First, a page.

August 13, 2019
Written by: Nitsan Goldstein
It’s been a hot and humid summer in Philly. Every morning by the time I get to lab, I feel like I could drink three bottles of water. How does my brain know that I need water? And how does it make me feel thirsty to make sure I stay hydrated? In this post we will explore the neural circuits that regulate thirst and drinking behavior.
Sensing water imbalance
The brain and body can sense when we are dehydrated by the makeup of our blood. If the overall volume of our blood is too small, or the concentration of proteins and cells in the blood (osmolarity) is too high, we need to drink water as well as retain the water we already have in order to maintain the right fluid balance, or homeostasis. In the brain, a group of regions collectively known as the lamina terminalis (LT) is essential for sensing these properties of circulating blood1. Normally, neurons themselves do not come into contact with the bloodstream due to the blood-brain-barrier. In this special region, however, the barrier is extremely thin. This allows these neurons exclusive access to the blood so that they can respond when there is an imbalance (Figure 1). The neurons also receive information regarding fluid homeostasis from circulating hormones such as Angiotensin II which is released by the liver and neural signals from the peripheral nervous system. This information converges in the LT to provide constant information about the body’s fluid needs. What happens, though, when these neurons sense that the body is dehydrated?
Responding to water imbalance
When the body is dehydrated, the brain quickly prioritizes both the consumption of water and the retention of water already in the body. The LT orchestrates these distinct responses through various projections to other brain regions. For example, neurons projecting within the LT increase fluid intake while those projecting to another region, the hypothalamus, do not2. The region in the hypothalamus where they project, however, is known to alter blood pressure, heart rate, and kidney function. For example, the liver responds to dehydration by releasing hormones that signal the kidneys to absorb more salt from the blood, which increases water re-absorption and therefore blood volume and blood pressure. It has been suggested that these neurons coordinate such autonomic responses to dehydration, while the neurons projecting within the LT specifically affect behavior1.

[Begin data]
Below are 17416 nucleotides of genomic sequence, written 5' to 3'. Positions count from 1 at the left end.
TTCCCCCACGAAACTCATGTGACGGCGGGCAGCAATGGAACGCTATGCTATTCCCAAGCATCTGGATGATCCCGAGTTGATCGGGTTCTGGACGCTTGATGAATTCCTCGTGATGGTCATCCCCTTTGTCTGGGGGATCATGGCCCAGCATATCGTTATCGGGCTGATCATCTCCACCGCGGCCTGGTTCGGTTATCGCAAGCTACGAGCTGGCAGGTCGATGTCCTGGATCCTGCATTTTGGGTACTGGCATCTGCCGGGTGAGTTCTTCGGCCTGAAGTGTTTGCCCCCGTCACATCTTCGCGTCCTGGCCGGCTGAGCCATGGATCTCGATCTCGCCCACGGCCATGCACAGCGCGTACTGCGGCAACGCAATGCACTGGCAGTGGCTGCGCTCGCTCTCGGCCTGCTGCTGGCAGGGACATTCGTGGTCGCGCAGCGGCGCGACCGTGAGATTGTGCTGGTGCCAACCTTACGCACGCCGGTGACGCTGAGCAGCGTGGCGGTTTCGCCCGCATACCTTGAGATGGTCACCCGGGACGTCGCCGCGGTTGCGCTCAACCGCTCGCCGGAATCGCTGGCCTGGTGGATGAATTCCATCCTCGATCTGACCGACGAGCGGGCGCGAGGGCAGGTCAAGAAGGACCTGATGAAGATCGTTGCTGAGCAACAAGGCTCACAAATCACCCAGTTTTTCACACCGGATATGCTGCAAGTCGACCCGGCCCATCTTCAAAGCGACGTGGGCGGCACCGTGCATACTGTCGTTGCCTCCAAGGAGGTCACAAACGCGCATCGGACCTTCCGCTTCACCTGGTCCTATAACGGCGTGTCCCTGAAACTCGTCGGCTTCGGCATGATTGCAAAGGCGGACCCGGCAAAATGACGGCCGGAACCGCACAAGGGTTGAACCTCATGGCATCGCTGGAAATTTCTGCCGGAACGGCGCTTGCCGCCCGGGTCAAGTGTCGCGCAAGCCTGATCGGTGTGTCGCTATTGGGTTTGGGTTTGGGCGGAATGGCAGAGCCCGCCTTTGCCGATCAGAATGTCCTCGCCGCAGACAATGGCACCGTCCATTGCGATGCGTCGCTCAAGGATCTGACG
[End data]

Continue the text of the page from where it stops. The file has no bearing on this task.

If thirst is simply a reflection of blood volume and osmolarity, however, why does the first sip of water when you’re thirsty make you feel so much better so quickly? Why is cold water more satisfying than warm water? The answers to these questions are still under intense investigation, but work utilizing recent advances in technology has begun to uncover some answers. It seems that we have only scratched the surface of this sophisticated neural circuit.
Recent discoveries in thirst
Work in the last few years has dug deeper into the neural circuits regulating drinking behavior. One interesting study used mice to examine how neurons in the LT that stimulate drinking are inhibited once animals begin to drink3. They found that LT neurons are inhibited by two separate pathways. One pathway is activated when water is sensed in the mouth and throat. When drinking begins, this pathway rapidly inhibits the thirst-promoting neurons. The authors believe that this pathway is responsible for the perception that thirst is quenched so rapidly when we drink water, well before any changes in blood osmolarity are sensed. There is also evidence that this inhibition is stronger when cold liquids are sensed versus warm liquids2. In fact, even a cold sensation in the mouth has the ability to inhibit thirst-promoting neurons, potentially explaining why cold water is more satisfying than warm water when we are thirsty. Not surprisingly, the authors of this study also found that activating this pathway simultaneously activates the brain’s reward pathway. One sip of water, however, is not enough to restore fluid balance when the body is dehydrated. The activity of the thirst neurons, therefore, is also regulated by a separate pathway that responds to fluid sensing in the gut. This pathway, unlike that from the mouth and throat, does not affect the brain’s reward circuits (Figure 2).
The recently developed tools that were used in these studies will likely be used in the coming years to understand how the brain can tightly regulate this behavior that is so critical for survival. For example, it is well known that eating and drinking are closely linked. Eating increases thirst, and animals will not eat without access to water, even if they are hungry1. However, how the brain coordinates these two drives is not fully understood. Scientists hope to answer more questions like these to understand how the brain keeps us balanced.
- Zimmerman, C. A., Leib, D.E., & Knight, Z.A. Neural circuits underlying thirst and fluid homeostasis. Rev. Neurosci. 18, 459-469 (2017).
- Zimmerman C.A., Lin, Y.C., Leib, D. E., Guo, L., Huey, E.L., Daly, G.E., Chen, Y., & Knight, Z.A. Thirst neurons anticipate the homeostatic consequences of eating and drinking. Nature 537, 680-684 (2016).
- Augustine, V. et al. Temporally and spatially distinct thirst satiation signals. Neuron 103, 242-249 (2019).
Figure 1 from Tulemo and Wikimedia Commons, CC BY-SA 4.0
Figure 2 created using BioRender